Is My Relationship Safe During Lockdown?


Photo courtesy of Laura Medina

Loli and Pedro Fernadez on a date in Madrid, Spain.

On March 23. Boris Johnson put the UK under lockdown, banning all non-essential travel and telling people to stay at home unless they meet one of the few rules. This included shopping for food or medication, traveling to work as a key worker, or your once-daily form of exercise. With many of us now working from home full-time or looking after children due to school closures, how will this impact our relationship with our loved one?

People isolating with their partners are probably not used to the amount of time they are now spending together. As people’s romantic lives, work lives, and domestic lives begin to pile on top of each other, the importance of finding space from each other is paramount.

“Having some time apart is honestly everything to me,” said 33-year-old Lauren Brown, who has been married for six years to Julien Brown. “or at least just space from talking, it sounds bad but I can’t be around someone so much because I find myself hating their tendencies and habits.”

Getting through these times in confinement will take a lot of effort and open minds. But the first rule to keeping your relationship healthy is by not making assumptions about how the other person feels. The coronavirus is unprecedented, not only on a societal level but for your relationship. You may have dealt with testing times before but this is likely to be a new experience. Relationship therapist Shanice Marie says during an interview that “the key is not to assume the other person will feel the same way about everything you’re going through. “Often we feel that others are experiencing the same emotions or thoughts that we are.”

“Assumptions breed resentments as they lay down false expectations,” age 29-year-old Shanice Marie said who works under the NHS (Northampton Health Service) agency. ” the antithesis to assumptions are clear and open dialogues so avoid mind-reading. None of us have experienced this before so we will all cope with this differently and that’s okay.”

Communication must be in top form for both parties. Relationships are always tough when it comes to communication but in order to provide or sustain a safe place at home, communication must be the top of the list. On April 29. at 8.P.M. Theresa May said to BBC that domestic violence has increased dramatically this past month of April. And she makes a bold statement to the UK government that precautions must be made. Involving regular and random visits to homes who have called for assistance, and regular phone consultations.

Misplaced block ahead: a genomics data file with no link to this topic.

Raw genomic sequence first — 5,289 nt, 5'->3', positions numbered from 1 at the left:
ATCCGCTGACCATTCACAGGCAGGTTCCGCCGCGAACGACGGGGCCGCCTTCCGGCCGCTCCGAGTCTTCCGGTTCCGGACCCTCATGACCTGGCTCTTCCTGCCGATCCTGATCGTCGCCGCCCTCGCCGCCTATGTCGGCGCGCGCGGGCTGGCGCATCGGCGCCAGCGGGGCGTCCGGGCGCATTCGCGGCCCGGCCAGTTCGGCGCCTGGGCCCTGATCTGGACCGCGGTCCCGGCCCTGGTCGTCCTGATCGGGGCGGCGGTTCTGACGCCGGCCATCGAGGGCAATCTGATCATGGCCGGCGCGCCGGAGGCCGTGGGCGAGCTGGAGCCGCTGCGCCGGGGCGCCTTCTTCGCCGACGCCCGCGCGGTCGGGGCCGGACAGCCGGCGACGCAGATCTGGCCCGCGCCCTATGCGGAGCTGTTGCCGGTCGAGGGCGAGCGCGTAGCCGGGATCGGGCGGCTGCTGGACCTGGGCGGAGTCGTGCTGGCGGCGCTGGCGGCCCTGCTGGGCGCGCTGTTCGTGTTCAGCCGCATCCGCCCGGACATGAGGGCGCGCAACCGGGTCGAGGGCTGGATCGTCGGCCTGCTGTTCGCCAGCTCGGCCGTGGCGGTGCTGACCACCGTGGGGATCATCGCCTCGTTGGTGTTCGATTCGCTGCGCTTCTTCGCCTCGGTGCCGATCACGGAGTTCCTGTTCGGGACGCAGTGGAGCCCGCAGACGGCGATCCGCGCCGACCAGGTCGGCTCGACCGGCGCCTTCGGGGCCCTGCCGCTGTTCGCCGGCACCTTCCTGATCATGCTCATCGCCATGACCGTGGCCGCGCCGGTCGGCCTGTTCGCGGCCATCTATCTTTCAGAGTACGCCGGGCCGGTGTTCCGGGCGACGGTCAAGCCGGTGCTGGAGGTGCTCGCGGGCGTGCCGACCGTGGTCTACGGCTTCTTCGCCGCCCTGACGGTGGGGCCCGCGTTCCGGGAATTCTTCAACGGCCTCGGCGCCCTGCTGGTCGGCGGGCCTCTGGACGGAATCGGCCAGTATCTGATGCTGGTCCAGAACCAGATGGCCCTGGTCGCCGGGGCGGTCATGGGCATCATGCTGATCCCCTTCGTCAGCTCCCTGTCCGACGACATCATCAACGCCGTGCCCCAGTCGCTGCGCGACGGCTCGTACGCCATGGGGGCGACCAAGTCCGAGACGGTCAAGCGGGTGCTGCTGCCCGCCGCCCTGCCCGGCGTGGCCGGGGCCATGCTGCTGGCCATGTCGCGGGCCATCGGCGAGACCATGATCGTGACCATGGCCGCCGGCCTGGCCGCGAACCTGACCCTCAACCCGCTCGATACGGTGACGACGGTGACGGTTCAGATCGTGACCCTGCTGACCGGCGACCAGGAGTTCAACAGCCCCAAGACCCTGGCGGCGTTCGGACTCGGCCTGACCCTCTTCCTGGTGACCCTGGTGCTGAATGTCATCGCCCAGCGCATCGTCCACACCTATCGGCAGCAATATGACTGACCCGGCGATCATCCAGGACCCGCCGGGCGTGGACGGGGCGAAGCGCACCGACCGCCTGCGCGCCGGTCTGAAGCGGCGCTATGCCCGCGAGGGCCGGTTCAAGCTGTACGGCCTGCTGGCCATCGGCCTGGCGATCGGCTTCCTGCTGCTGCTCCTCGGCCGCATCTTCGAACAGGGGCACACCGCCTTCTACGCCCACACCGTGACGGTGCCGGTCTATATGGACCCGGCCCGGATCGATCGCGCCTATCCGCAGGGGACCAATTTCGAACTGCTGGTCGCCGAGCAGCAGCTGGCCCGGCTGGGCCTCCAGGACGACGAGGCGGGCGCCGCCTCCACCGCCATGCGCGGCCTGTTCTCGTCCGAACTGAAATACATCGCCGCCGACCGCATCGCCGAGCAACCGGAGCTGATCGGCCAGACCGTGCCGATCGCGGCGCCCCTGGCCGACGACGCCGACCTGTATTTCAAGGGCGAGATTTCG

“If you’re struggling with your anxiety and how you respond, the best thing you can do is communicate,” Said Flora Ward, a 45-year-old dentist from Bedford, England. Flora Ward recently experienced domestic abuse from an ex-husband. “Giving yourself time or telling your loved ones you’re struggling and that you may react uncharacteristically. Of course, this doesn’t justify being cruel but helps ease the possibility of reacting in a way that you might regret and add to stress.”

“It is very easy to slip into the blame game when we are stressed and it doesn’t help anyone,” said Ward. “communication is key. Try and be as clear as possible with each other. If you are frustrated or stressed then try to use ‘I’ statements to communicate how you are feeling. ‘I feel’ is very different to ‘When you x, I x’ or ‘You make me feel’, it’s very easy to slip into the blame game when we are stressed and it doesn’t help anyone, trust me.”

Ensure you aren’t just working all the time. If you and your partner are struggling to manage to work from home and your relationship then try to establish a clearer ‘home life’ and ‘work-life’ from now on. Carla Duden (Social care worker for the NHS ) said as she worked alongside Shanice Marie. Duden says that it can be hard at the beginning to separate the two and this can have a detrimental impact.

“If you are working at home, there will still be home and life admin to do, set a time for this,” Duden said. “It may feel like the house is a tip or needs cleaning, but make an executive decision to do this outside of ‘working hours’. Many of us will struggle with working from home as it limits our capacity in different ways, so try not to pile extra home stress on work stress.”